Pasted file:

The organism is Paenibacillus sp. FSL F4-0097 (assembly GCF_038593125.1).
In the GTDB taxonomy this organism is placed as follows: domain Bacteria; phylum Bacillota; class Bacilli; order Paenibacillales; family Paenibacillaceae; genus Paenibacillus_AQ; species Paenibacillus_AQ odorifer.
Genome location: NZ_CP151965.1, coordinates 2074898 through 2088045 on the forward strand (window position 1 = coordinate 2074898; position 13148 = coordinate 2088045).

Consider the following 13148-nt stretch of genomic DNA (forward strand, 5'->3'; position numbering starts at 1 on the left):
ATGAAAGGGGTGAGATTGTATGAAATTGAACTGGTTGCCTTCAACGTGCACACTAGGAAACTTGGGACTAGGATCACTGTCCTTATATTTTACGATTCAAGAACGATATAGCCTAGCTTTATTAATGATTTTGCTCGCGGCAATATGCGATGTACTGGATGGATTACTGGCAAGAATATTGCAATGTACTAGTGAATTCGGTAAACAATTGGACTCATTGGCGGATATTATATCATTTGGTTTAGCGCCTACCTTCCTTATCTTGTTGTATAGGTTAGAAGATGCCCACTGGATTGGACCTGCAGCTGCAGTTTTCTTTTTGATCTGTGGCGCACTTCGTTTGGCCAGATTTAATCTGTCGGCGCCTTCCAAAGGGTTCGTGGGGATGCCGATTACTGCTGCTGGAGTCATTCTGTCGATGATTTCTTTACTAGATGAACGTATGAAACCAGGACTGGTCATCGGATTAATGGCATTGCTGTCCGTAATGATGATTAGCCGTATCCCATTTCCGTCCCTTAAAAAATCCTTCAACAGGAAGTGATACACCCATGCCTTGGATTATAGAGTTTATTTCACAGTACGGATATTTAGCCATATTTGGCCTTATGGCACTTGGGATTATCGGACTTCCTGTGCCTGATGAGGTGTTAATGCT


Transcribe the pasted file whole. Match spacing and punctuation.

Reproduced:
The organism is Paenibacillus sp. FSL F4-0097 (assembly GCF_038593125.1).
In the GTDB taxonomy this organism is placed as follows: domain Bacteria; phylum Bacillota; class Bacilli; order Paenibacillales; family Paenibacillaceae; genus Paenibacillus_AQ; species Paenibacillus_AQ odorifer.
Genome location: NZ_CP151965.1, coordinates 2074898 through 2088045 on the forward strand (window position 1 = coordinate 2074898; position 13148 = coordinate 2088045).

Consider the following 13148-nt stretch of genomic DNA (forward strand, 5'->3'; position numbering starts at 1 on the left):
ATGAAAGGGGTGAGATTGTATGAAATTGAACTGGTTGCCTTCAACGTGCACACTAGGAAACTTGGGACTAGGATCACTGTCCTTATATTTTACGATTCAAGAACGATATAGCCTAGCTTTATTAATGATTTTGCTCGCGGCAATATGCGATGTACTGGATGGATTACTGGCAAGAATATTGCAATGTACTAGTGAATTCGGTAAACAATTGGACTCATTGGCGGATATTATATCATTTGGTTTAGCGCCTACCTTCCTTATCTTGTTGTATAGGTTAGAAGATGCCCACTGGATTGGACCTGCAGCTGCAGTTTTCTTTTTGATCTGTGGCGCACTTCGTTTGGCCAGATTTAATCTGTCGGCGCCTTCCAAAGGGTTCGTGGGGATGCCGATTACTGCTGCTGGAGTCATTCTGTCGATGATTTCTTTACTAGATGAACGTATGAAACCAGGACTGGTCATCGGATTAATGGCATTGCTGTCCGTAATGATGATTAGCCGTATCCCATTTCCGTCCCTTAAAAAATCCTTCAACAGGAAGTGATACACCCATGCCTTGGATTATAGAGTTTATTTCACAGTACGGATATTTAGCCATATTTGGCCTTATGGCACTTGGGATTATCGGACTTCCTGTGCCTGATGAGGTGTTAATGCT